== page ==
According to this further example embodiment the method is complemented with the step of:

221: A load control function in the RNC analysis gathers statistics of indications of insufficient coverage. The analysis is typically per base station, and comprises the substeps of:

221:1 Compare the number of indications of insufficient coverage, or a ratio of the number of transmissions giving rise to indications of insufficient coverage compared to the total number of transmissions, for a base station, with a predetermined value.

221:2 If below the predetermined value the load control function has identified an inadequate admission control threshold, and suggests a lowering of the admission control threshold.

The predetermined value is typically set by the operator of the network. It is preferably a rather small number (or ratio) in a well functioning network, but non-zero, as poor transmission will always occur in some cases, for example due to faulty user equipment. Cases, which preferably not, is made to effect the admission control threshold.

The changing of the admission control threshold can be automated or performed by a network operator, who has received information of the need of an action from the load control function. The load control function is preferably performed in the order of once per day, or a few times per day.

The use of the received rate to facilitate load control according to this embodiment may be combined with the previous use for cell planning. Alternatively only the load control or cell planning is utilised. In the case of only load control, the cell planning step (step 225, 225′) is omitted.

The setting of the admission control threshold affects the outcome of the cell planning function as described with reference to FIG. 2. A low admission control threshold will result in few users experiencing insufficient coverage, but possibly too many blocked new accesses. Therefore, in evaluating the statistics of indications of insufficient coverage the value of the admission control threshold is preferably taken into account, especially if both the load control function and the cell planning function is activated in the same system.

The wireless communication system according to an example embodiment comprises a plurality of functional parts or modules, preferably implemented as software code means, to be adapted to effectuate the method according to an example embodiment. In FIG. 3 the main nodes which comprise the main functional modules, which are involved in the process of measuring and analysing the received rate, are schematically depicted. The terms “comprising” and “connected” should here be interpreted as links between functional parts and not necessarily physical connections.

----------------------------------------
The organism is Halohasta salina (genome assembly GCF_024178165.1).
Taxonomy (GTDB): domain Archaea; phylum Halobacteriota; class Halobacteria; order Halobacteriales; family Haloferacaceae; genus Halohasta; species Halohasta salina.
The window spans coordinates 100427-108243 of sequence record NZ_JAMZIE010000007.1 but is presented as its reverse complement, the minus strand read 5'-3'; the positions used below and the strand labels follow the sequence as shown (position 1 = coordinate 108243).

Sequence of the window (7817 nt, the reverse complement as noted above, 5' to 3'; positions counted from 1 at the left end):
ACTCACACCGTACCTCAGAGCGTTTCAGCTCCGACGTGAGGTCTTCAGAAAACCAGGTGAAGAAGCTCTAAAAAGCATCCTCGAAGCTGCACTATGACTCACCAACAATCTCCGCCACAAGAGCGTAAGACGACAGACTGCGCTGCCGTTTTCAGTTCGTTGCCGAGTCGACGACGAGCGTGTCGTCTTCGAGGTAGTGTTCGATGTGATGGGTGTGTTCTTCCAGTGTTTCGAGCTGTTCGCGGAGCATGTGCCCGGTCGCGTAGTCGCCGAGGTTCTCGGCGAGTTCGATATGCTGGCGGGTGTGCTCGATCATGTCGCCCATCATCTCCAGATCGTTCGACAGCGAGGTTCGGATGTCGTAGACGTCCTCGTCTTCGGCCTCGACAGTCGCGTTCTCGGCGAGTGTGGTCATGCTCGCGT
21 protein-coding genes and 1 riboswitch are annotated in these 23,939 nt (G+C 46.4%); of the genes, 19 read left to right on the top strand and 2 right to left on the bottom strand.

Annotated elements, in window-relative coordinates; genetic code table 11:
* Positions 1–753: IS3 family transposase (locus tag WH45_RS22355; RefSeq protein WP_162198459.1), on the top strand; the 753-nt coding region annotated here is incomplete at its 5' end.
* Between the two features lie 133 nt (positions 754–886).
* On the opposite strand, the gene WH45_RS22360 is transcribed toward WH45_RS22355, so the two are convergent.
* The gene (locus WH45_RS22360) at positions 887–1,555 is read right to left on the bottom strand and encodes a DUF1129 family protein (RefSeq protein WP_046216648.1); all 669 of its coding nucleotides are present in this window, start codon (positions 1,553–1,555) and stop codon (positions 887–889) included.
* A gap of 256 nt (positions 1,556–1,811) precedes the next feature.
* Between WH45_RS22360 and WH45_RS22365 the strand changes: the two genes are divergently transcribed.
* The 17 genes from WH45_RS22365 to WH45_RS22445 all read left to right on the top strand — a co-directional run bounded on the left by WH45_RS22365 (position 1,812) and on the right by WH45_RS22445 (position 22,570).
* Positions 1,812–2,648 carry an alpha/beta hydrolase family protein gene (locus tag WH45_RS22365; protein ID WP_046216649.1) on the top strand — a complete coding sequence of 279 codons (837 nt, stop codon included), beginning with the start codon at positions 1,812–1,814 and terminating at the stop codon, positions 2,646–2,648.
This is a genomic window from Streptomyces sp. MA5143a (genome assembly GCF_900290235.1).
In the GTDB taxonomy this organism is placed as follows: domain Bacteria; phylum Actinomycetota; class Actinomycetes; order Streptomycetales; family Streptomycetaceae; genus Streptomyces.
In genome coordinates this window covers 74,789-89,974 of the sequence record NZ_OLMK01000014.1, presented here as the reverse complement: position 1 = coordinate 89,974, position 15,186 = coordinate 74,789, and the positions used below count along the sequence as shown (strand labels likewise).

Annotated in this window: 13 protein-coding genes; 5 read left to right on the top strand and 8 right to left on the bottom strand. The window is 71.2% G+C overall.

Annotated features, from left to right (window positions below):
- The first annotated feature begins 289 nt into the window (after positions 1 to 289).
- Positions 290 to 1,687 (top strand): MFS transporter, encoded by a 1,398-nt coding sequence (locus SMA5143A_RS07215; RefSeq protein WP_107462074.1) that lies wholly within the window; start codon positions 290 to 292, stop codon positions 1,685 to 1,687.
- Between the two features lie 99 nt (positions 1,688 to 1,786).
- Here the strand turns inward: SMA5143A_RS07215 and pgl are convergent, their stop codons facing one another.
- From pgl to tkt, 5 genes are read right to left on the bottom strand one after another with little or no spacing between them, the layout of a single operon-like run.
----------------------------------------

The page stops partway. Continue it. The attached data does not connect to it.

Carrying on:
A mobile terminal 305 is engaged in a communication session via the base station 310. The base station 310 delivers the decoded data to the RNC 315, from which the RNC may determine the received rate in a rate measuring module 316. In a comparing module 317 the measured received rates are compared to the expected rate. The results from the comparison module 317 are stored in the storing module 318 of the RNC 315. If the statistics of indications of insufficient coverage are used for load control, the RNC comprises a load control module 319 in connection with the storing module 318. For the purpose of cell planning the statistic gathering module 318 is accessible from an O&M node 320.

The method according to the technology disclosed herein giving a reliable estimate of the uplink coverage may be utilized in various ways, which has been exemplified in the different embodiments of the invention. A reliable estimate of the uplink coverage could be useful also for other, present or future, radio resource management and/or cell planning purposes, such as providing information to the processes of inter-system or inter-frequency handovers.

In the drawings and specification, there have been disclosed typical preferred example embodiments and, although specific terms are employed, they are used in a generic and descriptive sense only and not for purposes of limitation, the scope of the invention being set forth in the following claims.

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Classifications
U.S. Classification455/453, 370/328
International ClassificationH04W72/00, H04W24/08, H04W16/18
Cooperative ClassificationH04W16/18, H04W24/08
European ClassificationH04W16/18, H04W24/08
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Effective date: 20070821